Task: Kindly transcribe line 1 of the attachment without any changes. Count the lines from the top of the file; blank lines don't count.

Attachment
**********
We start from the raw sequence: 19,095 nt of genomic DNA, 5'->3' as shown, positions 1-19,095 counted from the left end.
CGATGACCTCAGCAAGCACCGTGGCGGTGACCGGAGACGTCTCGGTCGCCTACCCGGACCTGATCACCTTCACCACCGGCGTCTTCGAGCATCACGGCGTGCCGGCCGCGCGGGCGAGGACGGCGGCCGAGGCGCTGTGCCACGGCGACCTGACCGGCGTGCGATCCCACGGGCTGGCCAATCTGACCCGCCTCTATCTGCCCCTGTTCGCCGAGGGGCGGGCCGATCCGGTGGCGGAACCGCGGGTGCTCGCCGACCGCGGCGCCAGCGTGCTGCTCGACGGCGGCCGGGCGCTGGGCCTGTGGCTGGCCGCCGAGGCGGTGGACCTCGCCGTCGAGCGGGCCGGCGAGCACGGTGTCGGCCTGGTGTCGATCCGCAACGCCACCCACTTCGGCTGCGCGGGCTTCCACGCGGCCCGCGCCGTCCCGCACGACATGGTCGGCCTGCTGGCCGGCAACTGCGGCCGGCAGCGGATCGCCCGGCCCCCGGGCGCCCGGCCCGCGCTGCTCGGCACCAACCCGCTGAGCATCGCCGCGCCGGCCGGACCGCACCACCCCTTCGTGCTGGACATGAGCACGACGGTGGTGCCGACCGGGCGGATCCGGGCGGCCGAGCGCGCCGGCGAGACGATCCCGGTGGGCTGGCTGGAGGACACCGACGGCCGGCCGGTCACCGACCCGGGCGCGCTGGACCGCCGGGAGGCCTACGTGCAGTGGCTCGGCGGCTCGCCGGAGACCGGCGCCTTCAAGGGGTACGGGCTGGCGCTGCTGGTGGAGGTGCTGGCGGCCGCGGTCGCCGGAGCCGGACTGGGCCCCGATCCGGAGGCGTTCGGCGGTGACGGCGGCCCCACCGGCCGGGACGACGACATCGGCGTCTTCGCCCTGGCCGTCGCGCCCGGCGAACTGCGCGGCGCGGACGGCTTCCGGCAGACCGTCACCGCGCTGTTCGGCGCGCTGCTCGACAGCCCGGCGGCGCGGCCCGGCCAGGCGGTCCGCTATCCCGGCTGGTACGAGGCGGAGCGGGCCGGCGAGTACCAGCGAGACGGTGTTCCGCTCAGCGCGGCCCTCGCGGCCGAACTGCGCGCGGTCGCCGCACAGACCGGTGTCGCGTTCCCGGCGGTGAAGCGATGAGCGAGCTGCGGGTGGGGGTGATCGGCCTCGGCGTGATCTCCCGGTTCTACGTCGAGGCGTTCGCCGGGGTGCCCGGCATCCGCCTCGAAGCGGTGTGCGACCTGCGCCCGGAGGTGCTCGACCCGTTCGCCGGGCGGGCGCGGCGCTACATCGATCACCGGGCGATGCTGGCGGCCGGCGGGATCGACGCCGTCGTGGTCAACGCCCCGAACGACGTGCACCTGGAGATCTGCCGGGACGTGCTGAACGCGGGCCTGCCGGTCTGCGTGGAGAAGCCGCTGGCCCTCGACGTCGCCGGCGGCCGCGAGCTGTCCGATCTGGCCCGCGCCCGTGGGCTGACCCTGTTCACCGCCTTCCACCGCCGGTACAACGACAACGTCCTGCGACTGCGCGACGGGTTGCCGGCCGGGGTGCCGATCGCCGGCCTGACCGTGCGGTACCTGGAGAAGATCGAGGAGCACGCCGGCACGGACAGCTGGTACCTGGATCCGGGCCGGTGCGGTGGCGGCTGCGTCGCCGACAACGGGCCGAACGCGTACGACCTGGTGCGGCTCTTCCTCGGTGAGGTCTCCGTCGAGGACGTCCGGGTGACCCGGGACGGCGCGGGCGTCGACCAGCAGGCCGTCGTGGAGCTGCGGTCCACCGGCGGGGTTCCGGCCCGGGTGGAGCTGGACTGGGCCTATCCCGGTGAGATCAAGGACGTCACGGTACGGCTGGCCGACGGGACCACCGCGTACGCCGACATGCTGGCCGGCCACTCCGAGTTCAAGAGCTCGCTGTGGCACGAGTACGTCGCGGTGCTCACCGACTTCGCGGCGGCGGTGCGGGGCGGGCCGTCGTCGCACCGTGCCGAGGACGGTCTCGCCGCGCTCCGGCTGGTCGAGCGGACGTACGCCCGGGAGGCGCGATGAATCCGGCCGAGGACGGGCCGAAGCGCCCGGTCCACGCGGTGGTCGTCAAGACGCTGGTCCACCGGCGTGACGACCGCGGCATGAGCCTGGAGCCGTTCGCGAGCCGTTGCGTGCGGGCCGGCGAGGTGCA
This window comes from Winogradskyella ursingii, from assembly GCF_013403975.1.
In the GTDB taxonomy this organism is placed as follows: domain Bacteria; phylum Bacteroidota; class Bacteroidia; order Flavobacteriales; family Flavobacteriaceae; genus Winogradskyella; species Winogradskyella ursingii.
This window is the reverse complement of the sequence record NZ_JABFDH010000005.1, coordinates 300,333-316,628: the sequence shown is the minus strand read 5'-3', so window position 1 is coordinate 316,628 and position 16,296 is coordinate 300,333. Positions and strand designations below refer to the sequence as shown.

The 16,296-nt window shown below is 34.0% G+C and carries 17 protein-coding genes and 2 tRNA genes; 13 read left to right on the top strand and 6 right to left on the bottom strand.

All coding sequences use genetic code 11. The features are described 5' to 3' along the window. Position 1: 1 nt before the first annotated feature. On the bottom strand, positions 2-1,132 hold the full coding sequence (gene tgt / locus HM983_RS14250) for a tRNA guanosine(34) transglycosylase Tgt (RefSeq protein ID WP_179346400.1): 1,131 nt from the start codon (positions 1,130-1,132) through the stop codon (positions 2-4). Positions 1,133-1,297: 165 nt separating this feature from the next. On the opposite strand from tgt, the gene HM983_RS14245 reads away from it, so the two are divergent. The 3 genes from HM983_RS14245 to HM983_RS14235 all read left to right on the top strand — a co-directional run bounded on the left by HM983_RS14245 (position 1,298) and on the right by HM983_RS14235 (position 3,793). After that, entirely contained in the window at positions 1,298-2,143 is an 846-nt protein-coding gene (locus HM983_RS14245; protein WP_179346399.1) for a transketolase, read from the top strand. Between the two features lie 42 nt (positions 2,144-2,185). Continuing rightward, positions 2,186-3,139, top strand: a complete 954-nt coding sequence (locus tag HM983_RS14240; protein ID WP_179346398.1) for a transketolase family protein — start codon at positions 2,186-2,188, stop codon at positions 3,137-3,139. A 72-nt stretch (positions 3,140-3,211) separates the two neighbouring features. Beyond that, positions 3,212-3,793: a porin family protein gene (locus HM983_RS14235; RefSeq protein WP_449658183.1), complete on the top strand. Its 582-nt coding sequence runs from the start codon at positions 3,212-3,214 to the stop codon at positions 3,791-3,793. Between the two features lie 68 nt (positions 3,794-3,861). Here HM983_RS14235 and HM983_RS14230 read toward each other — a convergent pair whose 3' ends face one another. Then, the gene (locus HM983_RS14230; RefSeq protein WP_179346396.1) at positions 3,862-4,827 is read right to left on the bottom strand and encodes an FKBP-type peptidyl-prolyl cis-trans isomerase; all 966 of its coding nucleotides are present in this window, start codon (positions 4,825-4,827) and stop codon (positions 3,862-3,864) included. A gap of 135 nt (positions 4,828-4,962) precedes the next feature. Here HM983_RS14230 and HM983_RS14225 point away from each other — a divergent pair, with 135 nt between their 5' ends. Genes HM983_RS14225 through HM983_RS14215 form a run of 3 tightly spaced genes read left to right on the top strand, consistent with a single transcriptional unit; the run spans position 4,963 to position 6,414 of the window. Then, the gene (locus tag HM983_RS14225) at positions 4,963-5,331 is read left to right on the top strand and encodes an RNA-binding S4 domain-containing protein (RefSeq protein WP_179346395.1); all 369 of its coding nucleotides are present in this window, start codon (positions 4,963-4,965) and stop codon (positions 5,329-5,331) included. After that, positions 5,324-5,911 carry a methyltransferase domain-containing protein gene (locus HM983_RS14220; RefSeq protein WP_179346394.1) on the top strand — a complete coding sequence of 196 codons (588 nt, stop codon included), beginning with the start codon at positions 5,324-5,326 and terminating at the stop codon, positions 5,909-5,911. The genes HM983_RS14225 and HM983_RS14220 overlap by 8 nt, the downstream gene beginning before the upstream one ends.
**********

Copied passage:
We start from the raw sequence: 19,095 nt of genomic DNA, 5'->3' as shown, positions 1-19,095 counted from the left end.